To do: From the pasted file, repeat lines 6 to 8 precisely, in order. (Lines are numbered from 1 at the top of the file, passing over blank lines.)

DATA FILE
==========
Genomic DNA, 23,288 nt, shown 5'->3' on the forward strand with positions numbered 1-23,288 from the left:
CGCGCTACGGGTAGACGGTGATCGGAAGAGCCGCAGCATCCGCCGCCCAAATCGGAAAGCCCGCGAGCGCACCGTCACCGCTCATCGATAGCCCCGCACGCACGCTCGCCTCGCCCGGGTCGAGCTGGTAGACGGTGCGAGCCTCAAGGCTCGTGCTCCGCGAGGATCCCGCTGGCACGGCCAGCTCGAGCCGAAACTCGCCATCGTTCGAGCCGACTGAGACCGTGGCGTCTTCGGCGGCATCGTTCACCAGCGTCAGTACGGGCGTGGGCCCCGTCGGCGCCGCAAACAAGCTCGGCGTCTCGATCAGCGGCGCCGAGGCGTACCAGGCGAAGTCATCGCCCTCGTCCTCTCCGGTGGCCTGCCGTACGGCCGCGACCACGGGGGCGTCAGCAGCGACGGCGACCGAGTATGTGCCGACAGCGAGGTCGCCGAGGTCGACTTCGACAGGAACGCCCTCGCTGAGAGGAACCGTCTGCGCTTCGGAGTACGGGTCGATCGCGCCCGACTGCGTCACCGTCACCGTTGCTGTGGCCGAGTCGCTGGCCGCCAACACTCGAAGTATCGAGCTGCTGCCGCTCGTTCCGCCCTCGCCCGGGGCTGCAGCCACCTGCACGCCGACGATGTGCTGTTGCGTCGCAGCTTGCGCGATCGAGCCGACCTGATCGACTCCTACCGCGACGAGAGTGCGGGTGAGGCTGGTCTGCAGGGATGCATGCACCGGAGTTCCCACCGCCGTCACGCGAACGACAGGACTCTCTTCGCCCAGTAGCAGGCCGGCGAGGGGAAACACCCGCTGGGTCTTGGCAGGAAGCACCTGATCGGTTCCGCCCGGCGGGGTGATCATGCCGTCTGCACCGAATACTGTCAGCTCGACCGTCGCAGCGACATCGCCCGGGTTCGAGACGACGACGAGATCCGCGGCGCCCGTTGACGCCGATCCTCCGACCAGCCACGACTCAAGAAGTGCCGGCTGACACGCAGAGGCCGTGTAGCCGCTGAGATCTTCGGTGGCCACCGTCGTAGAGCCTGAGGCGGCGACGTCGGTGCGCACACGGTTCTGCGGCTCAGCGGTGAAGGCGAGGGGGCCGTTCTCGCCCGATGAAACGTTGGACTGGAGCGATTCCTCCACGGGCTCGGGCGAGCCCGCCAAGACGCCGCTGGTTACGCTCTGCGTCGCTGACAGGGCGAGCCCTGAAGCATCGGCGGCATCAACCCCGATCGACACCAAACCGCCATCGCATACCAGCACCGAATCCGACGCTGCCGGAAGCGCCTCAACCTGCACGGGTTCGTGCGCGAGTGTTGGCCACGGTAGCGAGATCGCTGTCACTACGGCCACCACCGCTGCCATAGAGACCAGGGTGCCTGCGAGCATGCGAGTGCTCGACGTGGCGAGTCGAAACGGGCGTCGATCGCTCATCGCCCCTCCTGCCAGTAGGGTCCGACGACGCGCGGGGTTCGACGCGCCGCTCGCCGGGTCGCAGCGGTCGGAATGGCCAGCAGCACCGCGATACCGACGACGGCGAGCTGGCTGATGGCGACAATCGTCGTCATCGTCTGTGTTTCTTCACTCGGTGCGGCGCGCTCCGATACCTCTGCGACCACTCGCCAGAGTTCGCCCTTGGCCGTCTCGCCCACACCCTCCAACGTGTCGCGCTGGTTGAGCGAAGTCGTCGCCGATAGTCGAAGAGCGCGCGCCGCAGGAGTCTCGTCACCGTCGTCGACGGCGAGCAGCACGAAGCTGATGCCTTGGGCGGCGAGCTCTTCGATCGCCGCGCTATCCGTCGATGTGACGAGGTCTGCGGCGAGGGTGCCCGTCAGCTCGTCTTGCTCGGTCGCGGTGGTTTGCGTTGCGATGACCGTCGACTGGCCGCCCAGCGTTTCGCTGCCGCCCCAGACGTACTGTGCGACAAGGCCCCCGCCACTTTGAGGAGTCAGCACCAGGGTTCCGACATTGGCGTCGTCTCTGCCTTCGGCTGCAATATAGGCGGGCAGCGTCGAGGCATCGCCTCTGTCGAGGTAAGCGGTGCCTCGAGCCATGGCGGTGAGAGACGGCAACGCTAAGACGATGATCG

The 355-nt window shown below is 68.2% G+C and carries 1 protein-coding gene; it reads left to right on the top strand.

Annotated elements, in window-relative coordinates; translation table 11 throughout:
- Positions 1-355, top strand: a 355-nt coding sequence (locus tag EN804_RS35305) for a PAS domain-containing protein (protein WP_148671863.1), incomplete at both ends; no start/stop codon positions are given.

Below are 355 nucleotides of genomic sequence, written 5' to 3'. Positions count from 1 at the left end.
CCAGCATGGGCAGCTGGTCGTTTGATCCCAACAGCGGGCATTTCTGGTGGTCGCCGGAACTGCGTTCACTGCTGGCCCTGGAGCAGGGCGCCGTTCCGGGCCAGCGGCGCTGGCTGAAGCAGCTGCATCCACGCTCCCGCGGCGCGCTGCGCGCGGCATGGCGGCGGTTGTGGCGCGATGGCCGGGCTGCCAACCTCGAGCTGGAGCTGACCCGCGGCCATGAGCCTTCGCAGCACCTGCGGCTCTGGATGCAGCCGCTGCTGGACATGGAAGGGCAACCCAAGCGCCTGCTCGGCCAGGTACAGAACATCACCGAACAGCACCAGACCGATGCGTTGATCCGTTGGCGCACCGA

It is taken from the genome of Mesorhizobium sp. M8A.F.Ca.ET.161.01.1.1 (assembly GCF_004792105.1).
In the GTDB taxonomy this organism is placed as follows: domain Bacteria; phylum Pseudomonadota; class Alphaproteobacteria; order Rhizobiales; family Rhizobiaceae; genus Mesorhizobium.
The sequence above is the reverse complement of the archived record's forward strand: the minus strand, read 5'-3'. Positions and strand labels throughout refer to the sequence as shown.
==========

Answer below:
Below are 355 nucleotides of genomic sequence, written 5' to 3'. Positions count from 1 at the left end.
CCAGCATGGGCAGCTGGTCGTTTGATCCCAACAGCGGGCATTTCTGGTGGTCGCCGGAACTGCGTTCACTGCTGGCCCTGGAGCAGGGCGCCGTTCCGGGCCAGCGGCGCTGGCTGAAGCAGCTGCATCCACGCTCCCGCGGCGCGCTGCGCGCGGCATGGCGGCGGTTGTGGCGCGATGGCCGGGCTGCCAACCTCGAGCTGGAGCTGACCCGCGGCCATGAGCCTTCGCAGCACCTGCGGCTCTGGATGCAGCCGCTGCTGGACATGGAAGGGCAACCCAAGCGCCTGCTCGGCCAGGTACAGAACATCACCGAACAGCACCAGACCGATGCGTTGATCCGTTGGCGCACCGA

It is taken from the genome of Mesorhizobium sp. M8A.F.Ca.ET.161.01.1.1 (assembly GCF_004792105.1).